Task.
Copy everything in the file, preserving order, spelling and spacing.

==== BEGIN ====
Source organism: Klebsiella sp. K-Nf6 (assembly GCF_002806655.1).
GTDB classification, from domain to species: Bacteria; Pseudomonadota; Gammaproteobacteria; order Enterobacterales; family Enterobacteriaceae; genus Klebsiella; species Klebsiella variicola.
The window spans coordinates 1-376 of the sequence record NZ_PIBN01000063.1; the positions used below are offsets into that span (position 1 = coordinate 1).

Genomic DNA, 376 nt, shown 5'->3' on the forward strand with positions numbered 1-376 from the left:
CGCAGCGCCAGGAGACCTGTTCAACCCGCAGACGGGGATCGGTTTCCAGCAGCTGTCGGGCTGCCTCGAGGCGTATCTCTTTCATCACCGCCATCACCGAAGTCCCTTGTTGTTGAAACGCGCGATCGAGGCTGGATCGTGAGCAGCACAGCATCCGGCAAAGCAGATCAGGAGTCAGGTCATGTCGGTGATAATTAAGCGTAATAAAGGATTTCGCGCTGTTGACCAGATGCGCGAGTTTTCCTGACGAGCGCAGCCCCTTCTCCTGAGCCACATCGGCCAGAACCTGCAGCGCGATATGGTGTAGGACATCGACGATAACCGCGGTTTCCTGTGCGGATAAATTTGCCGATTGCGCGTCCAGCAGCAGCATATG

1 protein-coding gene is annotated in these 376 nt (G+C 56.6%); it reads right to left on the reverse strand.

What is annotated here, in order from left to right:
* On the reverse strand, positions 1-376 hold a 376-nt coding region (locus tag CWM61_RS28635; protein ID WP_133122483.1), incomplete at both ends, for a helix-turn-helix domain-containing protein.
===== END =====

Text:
Source organism: Klebsiella sp. K-Nf6 (assembly GCF_002806655.1).
GTDB classification, from domain to species: Bacteria; Pseudomonadota; Gammaproteobacteria; order Enterobacterales; family Enterobacteriaceae; genus Klebsiella; species Klebsiella variicola.
The window spans coordinates 1-376 of the sequence record NZ_PIBN01000063.1; the positions used below are offsets into that span (position 1 = coordinate 1).

Genomic DNA, 376 nt, shown 5'->3' on the forward strand with positions numbered 1-376 from the left:
CGCAGCGCCAGGAGACCTGTTCAACCCGCAGACGGGGATCGGTTTCCAGCAGCTGTCGGGCTGCCTCGAGGCGTATCTCTTTCATCACCGCCATCACCGAAGTCCCTTGTTGTTGAAACGCGCGATCGAGGCTGGATCGTGAGCAGCACAGCATCCGGCAAAGCAGATCAGGAGTCAGGTCATGTCGGTGATAATTAAGCGTAATAAAGGATTTCGCGCTGTTGACCAGATGCGCGAGTTTTCCTGACGAGCGCAGCCCCTTCTCCTGAGCCACATCGGCCAGAACCTGCAGCGCGATATGGTGTAGGACATCGACGATAACCGCGGTTTCCTGTGCGGATAAATTTGCCGATTGCGCGTCCAGCAGCAGCATATG

1 protein-coding gene is annotated in these 376 nt (G+C 56.6%); it reads right to left on the reverse strand.

What is annotated here, in order from left to right:
* On the reverse strand, positions 1-376 hold a 376-nt coding region (locus tag CWM61_RS28635; protein ID WP_133122483.1), incomplete at both ends, for a helix-turn-helix domain-containing protein.